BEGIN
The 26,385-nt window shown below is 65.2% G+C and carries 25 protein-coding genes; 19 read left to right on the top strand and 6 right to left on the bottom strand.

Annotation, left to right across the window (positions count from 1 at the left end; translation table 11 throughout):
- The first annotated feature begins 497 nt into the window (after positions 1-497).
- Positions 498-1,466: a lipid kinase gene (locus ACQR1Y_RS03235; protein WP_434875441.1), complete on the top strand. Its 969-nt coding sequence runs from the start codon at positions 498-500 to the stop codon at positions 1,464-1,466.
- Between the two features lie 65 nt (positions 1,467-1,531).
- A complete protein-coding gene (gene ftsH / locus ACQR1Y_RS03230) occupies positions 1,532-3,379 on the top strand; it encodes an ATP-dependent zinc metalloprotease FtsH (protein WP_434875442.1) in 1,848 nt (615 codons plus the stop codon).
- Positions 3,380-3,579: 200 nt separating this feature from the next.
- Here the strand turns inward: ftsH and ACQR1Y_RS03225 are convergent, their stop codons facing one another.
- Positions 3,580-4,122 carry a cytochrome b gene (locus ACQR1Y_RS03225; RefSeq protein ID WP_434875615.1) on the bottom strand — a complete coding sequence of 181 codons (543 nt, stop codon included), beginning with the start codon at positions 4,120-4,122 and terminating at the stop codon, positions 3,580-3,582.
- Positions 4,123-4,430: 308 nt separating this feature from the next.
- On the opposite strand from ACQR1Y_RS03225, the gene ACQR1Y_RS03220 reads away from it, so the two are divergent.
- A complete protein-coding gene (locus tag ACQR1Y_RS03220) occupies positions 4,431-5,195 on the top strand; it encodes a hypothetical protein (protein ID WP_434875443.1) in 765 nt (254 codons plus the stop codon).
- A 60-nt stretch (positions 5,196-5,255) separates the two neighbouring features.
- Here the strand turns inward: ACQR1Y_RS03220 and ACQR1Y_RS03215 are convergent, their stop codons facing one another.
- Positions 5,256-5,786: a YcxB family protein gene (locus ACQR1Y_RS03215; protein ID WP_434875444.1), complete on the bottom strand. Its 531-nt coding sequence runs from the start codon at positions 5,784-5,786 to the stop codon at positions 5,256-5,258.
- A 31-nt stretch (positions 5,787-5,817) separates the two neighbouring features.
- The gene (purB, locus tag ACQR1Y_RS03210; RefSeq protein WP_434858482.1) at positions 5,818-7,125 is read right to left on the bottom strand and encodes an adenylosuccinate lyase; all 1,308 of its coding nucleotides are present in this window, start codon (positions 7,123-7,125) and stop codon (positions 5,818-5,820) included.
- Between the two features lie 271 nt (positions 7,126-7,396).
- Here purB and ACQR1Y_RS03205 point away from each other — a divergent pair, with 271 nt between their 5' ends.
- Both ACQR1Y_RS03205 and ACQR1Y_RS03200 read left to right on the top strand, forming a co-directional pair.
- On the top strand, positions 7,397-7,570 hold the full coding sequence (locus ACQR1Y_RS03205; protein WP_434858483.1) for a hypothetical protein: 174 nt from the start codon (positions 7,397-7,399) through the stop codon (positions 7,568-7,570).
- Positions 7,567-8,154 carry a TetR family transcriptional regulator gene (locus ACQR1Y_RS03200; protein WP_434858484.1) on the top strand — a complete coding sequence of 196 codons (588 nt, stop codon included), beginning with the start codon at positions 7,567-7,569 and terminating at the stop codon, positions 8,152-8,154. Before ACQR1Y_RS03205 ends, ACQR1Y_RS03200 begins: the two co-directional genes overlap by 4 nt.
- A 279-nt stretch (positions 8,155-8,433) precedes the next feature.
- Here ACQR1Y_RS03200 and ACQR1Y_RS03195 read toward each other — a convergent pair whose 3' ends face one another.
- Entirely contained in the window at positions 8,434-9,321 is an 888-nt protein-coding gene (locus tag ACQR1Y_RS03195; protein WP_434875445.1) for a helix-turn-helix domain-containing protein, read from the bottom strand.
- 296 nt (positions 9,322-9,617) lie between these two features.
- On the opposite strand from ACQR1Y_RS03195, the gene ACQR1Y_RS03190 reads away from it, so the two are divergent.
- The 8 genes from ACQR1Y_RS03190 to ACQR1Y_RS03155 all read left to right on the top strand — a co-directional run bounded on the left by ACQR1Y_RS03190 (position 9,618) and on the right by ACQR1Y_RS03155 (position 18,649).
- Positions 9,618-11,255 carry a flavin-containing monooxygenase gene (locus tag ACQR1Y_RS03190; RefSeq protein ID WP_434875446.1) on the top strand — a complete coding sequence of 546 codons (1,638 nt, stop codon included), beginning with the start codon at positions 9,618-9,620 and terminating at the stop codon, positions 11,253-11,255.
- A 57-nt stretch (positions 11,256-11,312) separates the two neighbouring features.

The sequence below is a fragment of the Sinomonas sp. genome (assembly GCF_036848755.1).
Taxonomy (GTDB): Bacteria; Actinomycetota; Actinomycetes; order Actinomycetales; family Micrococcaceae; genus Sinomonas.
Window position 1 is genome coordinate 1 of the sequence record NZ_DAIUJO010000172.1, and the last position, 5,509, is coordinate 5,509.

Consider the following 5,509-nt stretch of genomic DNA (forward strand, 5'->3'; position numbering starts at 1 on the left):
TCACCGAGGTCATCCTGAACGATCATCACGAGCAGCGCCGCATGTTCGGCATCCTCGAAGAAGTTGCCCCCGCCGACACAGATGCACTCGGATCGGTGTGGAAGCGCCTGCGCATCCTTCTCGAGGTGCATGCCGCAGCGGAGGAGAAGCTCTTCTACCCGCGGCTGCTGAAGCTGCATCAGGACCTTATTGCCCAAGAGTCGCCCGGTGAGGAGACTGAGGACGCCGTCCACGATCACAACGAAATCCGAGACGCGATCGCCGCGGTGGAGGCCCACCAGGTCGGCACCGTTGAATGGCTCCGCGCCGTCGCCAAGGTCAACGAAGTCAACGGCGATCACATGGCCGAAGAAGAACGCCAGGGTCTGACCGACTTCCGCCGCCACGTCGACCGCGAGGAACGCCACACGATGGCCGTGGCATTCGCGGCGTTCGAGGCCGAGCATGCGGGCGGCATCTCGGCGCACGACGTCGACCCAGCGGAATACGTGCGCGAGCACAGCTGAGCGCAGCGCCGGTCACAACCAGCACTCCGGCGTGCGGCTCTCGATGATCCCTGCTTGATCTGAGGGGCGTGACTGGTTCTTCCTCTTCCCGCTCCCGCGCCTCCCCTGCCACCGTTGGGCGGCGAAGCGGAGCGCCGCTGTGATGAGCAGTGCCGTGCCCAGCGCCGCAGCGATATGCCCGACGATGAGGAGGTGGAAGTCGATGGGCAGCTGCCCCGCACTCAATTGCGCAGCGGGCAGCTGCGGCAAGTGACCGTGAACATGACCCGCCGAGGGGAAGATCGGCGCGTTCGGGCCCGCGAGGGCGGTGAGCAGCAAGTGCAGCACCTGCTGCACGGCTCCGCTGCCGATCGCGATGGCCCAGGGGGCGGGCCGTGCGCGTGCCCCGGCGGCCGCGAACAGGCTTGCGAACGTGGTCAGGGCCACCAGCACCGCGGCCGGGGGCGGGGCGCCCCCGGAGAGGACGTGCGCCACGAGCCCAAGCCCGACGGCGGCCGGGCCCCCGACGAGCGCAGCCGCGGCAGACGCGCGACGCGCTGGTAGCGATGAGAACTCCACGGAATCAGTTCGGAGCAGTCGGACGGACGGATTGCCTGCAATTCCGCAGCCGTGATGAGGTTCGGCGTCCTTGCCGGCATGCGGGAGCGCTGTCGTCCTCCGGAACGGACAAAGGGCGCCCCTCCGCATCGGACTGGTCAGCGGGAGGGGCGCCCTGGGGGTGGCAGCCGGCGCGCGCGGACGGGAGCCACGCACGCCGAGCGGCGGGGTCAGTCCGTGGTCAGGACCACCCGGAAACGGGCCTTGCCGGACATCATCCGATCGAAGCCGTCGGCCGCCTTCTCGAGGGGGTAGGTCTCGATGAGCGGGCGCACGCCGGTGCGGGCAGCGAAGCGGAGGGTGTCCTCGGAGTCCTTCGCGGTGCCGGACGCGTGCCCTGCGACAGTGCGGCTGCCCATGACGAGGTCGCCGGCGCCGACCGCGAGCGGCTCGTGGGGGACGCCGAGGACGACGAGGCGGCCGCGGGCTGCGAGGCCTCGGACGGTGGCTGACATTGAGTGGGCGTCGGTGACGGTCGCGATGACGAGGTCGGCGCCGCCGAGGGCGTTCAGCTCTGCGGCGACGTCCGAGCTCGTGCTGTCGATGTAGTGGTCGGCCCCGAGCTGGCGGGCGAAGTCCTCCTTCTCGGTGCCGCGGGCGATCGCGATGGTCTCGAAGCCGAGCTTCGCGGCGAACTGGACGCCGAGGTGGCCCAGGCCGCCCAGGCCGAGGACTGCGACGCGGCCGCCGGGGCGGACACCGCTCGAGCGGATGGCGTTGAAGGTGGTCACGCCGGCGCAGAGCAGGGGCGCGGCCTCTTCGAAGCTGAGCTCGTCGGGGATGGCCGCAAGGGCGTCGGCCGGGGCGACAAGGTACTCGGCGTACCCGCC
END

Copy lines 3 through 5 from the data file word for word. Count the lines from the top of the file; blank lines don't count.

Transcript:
- The first annotated feature begins 497 nt into the window (after positions 1-497).
- Positions 498-1,466: a lipid kinase gene (locus ACQR1Y_RS03235; protein WP_434875441.1), complete on the top strand. Its 969-nt coding sequence runs from the start codon at positions 498-500 to the stop codon at positions 1,464-1,466.
- Between the two features lie 65 nt (positions 1,467-1,531).